"What's in a name? That which we call a rose by any other name would smell as sweet," so Juliet argues. The Madrigal Choir of Binghamton has held that name for forty years. So what's in that name? What is a madrigal anyway?
The Madrigal Choir plans to explore--with a light-hearted approach--just that in its upcoming concert "Love, Longing and Lechery: Renaissance Madrigals for Valentines," to be performed Sunday, February 17, 3:00pm at Christ Episcopal Church (10 Henry Street) in Binghamton.
According to Artistic Director Bruce Borton, "We will be singing about love: lost and found, true and not-so true, along with the ups and downs of marriage." The Madrigal Choir will be in renaissance costumes while they romp through joys and turmoil of love and lust. Madrigals are part-songs originating in Italy during the 1520s, in Florence. They evolved as a result of three concurrent developments: a resurgent interest in poetry in the vernacular, the influx into Italy of Franco-Flemish composers who brought with them the French chanson and polyphonic motets, and the invention of moveable type. The first would provide subject matter for this new type of music, the second would provide the form and the third the means for wide dissemination.
Composers of madrigals were looking to infuse emotion into each line of poetry or even individual words, emotion that was consistent with the meaning, something that the average singer--and listener--could relate to. The madrigal moved away from stropic forms to what is known as through-composed music that, in contrast, is continuous, rather than sectional, with repetition of repeated lines rather the same music repeated for numerous verses. The madrigal was secular and as the title of the concert suggests, often about relationships--or the desire for such relationships. Before long, the madrigal became the most important secular form of music in Italy.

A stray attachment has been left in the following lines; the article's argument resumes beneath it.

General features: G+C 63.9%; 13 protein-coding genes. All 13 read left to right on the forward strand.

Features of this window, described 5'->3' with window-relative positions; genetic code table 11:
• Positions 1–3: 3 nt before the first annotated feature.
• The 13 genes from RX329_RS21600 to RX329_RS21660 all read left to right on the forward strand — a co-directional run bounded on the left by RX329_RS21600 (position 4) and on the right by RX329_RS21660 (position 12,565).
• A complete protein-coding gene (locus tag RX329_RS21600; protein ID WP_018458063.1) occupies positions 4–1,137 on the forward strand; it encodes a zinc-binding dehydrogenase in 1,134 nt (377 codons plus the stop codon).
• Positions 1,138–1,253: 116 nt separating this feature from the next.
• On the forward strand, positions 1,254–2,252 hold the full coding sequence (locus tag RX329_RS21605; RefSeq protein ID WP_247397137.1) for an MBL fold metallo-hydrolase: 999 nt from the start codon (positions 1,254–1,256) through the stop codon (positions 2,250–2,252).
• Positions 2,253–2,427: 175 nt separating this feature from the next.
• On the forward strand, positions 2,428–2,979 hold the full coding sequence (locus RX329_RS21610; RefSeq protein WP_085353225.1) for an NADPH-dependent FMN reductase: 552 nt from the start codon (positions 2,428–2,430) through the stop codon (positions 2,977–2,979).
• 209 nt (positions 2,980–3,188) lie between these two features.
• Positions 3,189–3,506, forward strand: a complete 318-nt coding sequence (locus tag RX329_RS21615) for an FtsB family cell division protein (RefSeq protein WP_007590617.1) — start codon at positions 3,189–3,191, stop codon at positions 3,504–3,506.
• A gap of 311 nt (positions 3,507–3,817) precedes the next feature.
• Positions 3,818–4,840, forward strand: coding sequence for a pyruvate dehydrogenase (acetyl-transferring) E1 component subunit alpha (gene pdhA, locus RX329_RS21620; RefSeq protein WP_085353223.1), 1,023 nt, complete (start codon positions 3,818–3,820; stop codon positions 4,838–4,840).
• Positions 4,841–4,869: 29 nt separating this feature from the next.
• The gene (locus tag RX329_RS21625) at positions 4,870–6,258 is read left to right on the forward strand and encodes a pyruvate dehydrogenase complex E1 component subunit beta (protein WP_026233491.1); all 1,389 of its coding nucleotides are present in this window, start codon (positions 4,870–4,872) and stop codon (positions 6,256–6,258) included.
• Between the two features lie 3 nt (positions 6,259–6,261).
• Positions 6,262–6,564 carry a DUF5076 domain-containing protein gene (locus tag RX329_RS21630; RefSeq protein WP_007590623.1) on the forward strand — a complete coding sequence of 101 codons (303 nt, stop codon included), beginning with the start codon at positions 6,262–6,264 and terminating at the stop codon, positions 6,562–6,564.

The madrigal came to England primarily due to the publication of Nicholas Yonge's (1560-1619) Musica Transalpina in 1588, a collection of Italian madrigals fitted with English translations. Before long, the madrigal was hugely popular in England, initiating an entire school of madrigal composition there. Surviving late into the 16th century in England, these unaccompanied madrigals continued in popularity there well beyond that of the rest of Europe. A madrigal like “Fair Phyllis” is light and light-hearted to match the light-hearted love play suggested by the lyrics. When Phyllis disappears momentarily, the music becomes frantic as her lover Amyntas runs around looking for her. When he finds her, the rhythm changes dramatically as they fall "a-kissing." It’s no surprise that, though "a-kissing" appears only once in the original poem, it is repeated four times in the madrigal. The first couplet and the last are repeated, but the middle one (of lesser importance) is not.
In contrast, a madrigal like "Weep, O mine eyes" is solemn and slow--very slow, the emotion building as each new part enters. This passionate lament takes on a significant irony when the listener realizes that the speaker is addressing his own eyes--and for a reason that is never disclosed. Only the final couplet--each line of a different rhythm--is repeated in this four- line poem.
So join the fun as the Madrigal Choir of Binghamton takes an emotion-infused caper through this delightful musical form.